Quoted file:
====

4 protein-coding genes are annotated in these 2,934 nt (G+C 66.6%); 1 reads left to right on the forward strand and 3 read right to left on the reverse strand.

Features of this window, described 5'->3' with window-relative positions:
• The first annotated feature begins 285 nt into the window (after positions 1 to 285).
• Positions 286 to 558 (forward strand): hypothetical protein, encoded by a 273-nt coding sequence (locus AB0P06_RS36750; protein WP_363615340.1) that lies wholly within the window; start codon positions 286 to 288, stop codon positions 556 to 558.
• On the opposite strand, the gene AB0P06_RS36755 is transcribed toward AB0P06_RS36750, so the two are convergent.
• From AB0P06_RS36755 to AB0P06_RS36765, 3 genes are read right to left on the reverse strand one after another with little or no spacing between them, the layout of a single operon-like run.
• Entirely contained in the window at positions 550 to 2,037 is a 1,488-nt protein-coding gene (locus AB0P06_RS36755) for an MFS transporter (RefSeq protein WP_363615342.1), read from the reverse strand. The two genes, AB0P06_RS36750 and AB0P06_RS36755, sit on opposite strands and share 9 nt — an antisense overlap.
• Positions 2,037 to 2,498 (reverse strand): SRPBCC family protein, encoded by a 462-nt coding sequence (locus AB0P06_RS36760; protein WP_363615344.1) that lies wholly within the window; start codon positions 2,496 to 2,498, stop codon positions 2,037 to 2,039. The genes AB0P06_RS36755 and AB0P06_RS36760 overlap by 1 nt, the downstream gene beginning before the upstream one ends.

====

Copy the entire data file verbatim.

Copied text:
4 protein-coding genes are annotated in these 2,934 nt (G+C 66.6%); 1 reads left to right on the forward strand and 3 read right to left on the reverse strand.

Features of this window, described 5'->3' with window-relative positions:
• The first annotated feature begins 285 nt into the window (after positions 1 to 285).
• Positions 286 to 558 (forward strand): hypothetical protein, encoded by a 273-nt coding sequence (locus AB0P06_RS36750; protein WP_363615340.1) that lies wholly within the window; start codon positions 286 to 288, stop codon positions 556 to 558.
• On the opposite strand, the gene AB0P06_RS36755 is transcribed toward AB0P06_RS36750, so the two are convergent.
• From AB0P06_RS36755 to AB0P06_RS36765, 3 genes are read right to left on the reverse strand one after another with little or no spacing between them, the layout of a single operon-like run.
• Entirely contained in the window at positions 550 to 2,037 is a 1,488-nt protein-coding gene (locus AB0P06_RS36755) for an MFS transporter (RefSeq protein WP_363615342.1), read from the reverse strand. The two genes, AB0P06_RS36750 and AB0P06_RS36755, sit on opposite strands and share 9 nt — an antisense overlap.
• Positions 2,037 to 2,498 (reverse strand): SRPBCC family protein, encoded by a 462-nt coding sequence (locus AB0P06_RS36760; protein WP_363615344.1) that lies wholly within the window; start codon positions 2,496 to 2,498, stop codon positions 2,037 to 2,039. The genes AB0P06_RS36755 and AB0P06_RS36760 overlap by 1 nt, the downstream gene beginning before the upstream one ends.